Justice Scalia talks gun control

UPDATE: The Hill newspaper has this:
Justice Antonin Scalia said there “are some limitations that can be imposed” on the purchase of guns but would not say whether a legislature could ban semi-automatic weapons or 100-round magazines. “We’ll see,” the Supreme Court justice said Sunday when asked in an interview on Fox News whether a legislature could restrict the purchase of those items in the wake of the movie massacre in Aurora, Colo. Scalia authored the high court’s 2008 opinion in District of Columbia v. Heller, which ruled that the Second Amendment protects an individual right to bear arms and invalidated a D.C. ban on handguns. Scalia noted that as to more specific restrictions on gun purchases, his opinion said those will have to be decided “in future cases.” “Some undoubtedly are [permissible], because there were some that were acknowledged at the time” of the writing of the Constitution, he said on “Fox News Sunday.” “So yes, there are some limitations that can be imposed. What they are will depend on what the society understood were reasonable limitations at the time.” . . .

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Blogger Martin G. Schalz said...

Scalia is correct when he says that there were restrictions at the time, yet ignores the fact that unconstitutional laws did in fact exist, still do, and that's what his job is about.

If one was paying attention to what he had to say about the fourth amendment, the part where he said that wire tapping was not covered by the 4th, because the 4th says that "The right of the people to be secure in their persons, houses, papers, and effects". He did mention papers specifically, yet he ignores that 'papers' in the context of the time, were the primary means of long distance communications. Wires, and airwaves are now a primary means of communication and are covered by the 4th even if not actually mentioned.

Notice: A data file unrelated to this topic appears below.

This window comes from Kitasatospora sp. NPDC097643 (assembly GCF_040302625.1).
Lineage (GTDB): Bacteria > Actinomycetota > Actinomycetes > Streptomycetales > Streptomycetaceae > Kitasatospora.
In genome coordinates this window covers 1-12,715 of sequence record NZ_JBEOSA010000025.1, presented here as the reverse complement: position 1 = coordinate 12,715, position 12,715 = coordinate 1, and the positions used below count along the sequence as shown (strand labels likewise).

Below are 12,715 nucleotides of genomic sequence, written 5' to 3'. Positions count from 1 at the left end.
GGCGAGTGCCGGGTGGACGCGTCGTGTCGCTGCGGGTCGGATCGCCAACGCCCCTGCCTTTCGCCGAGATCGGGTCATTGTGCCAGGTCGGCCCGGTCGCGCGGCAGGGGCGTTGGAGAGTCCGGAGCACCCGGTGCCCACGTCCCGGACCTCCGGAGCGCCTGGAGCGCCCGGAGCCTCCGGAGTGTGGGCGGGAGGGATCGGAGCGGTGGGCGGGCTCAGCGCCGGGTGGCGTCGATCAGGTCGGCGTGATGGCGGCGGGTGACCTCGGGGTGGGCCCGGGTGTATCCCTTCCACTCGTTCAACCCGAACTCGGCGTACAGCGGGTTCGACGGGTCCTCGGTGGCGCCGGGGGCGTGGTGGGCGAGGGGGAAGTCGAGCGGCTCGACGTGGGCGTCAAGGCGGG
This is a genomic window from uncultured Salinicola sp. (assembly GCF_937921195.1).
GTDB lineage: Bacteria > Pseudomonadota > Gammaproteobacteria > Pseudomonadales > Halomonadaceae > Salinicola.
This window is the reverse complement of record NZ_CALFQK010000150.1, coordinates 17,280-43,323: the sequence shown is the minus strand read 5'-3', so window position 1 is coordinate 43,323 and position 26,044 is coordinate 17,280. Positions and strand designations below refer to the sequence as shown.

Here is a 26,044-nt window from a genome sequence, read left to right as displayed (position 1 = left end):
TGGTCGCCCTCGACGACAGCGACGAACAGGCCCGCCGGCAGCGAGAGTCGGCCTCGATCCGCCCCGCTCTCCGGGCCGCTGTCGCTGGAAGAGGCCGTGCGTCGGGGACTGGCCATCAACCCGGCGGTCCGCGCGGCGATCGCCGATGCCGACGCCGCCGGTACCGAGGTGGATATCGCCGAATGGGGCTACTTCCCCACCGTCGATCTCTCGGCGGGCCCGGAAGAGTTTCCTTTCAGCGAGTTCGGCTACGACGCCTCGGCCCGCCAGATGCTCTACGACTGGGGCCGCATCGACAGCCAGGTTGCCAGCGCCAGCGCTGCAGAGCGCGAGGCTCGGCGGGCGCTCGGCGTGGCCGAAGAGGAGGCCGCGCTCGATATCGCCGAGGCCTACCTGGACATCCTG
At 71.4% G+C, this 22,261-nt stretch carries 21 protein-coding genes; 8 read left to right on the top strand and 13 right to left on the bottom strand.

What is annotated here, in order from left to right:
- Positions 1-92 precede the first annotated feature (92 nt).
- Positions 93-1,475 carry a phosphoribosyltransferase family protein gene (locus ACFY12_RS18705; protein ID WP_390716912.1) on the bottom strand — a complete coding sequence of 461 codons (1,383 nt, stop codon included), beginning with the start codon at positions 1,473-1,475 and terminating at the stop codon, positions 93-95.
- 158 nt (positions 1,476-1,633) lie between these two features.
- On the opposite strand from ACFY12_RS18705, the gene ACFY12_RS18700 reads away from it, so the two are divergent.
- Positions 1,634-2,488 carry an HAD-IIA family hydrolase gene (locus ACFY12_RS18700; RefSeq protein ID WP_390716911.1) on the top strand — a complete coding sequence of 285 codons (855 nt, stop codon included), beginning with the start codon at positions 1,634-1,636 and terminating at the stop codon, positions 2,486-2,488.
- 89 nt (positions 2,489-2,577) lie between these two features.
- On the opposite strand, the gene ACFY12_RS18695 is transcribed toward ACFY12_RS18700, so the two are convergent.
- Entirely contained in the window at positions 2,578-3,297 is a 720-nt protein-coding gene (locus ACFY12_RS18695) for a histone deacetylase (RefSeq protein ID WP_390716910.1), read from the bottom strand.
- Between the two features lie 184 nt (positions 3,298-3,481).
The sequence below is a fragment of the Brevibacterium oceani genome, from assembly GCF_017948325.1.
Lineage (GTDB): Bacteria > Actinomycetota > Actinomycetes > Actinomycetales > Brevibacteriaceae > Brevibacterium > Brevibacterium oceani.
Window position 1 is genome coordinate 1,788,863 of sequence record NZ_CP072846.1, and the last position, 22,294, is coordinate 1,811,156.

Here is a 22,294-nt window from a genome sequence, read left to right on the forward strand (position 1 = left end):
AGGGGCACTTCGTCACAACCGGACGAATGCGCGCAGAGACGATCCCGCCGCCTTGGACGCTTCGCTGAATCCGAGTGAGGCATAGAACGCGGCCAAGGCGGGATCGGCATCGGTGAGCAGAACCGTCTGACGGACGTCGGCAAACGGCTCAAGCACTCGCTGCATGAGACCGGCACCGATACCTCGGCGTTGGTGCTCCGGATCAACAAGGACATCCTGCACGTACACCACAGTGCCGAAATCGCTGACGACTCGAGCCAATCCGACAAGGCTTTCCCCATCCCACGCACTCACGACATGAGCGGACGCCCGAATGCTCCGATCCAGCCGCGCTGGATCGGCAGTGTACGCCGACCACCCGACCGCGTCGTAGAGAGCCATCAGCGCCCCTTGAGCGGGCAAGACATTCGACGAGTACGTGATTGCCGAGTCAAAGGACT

Let us assume that Scalia is an 'textualist' and or an 'originalist'. What part of 'shall not be infringed' does he fail to comprehend? What ever happened to the Federalist and Anti-Federalist papers that show what was on the minds of those who crafted the Bill of Rights?

To argue that 'modern weapons' are not protected by the 2nd, because they did not exist at the time, is pure hogwash. The Founding Fathers were highly sensitive to history, new technology, and what impact it had on history.

Like it or not, multi-shot firearms did exist at the time. So did pneumatic 'guns' as well. Humans went from stone cannon balls to iron, grape and canister shot. Kentucky long rifle anyone?

History showed the Founding Fathers (and us as well) that the path to tyranny usually starts by disarming the citizens, hence the 2nd Amendement. Are we to tolerate would be tyrants?

7/30/2012 2:24 PM  

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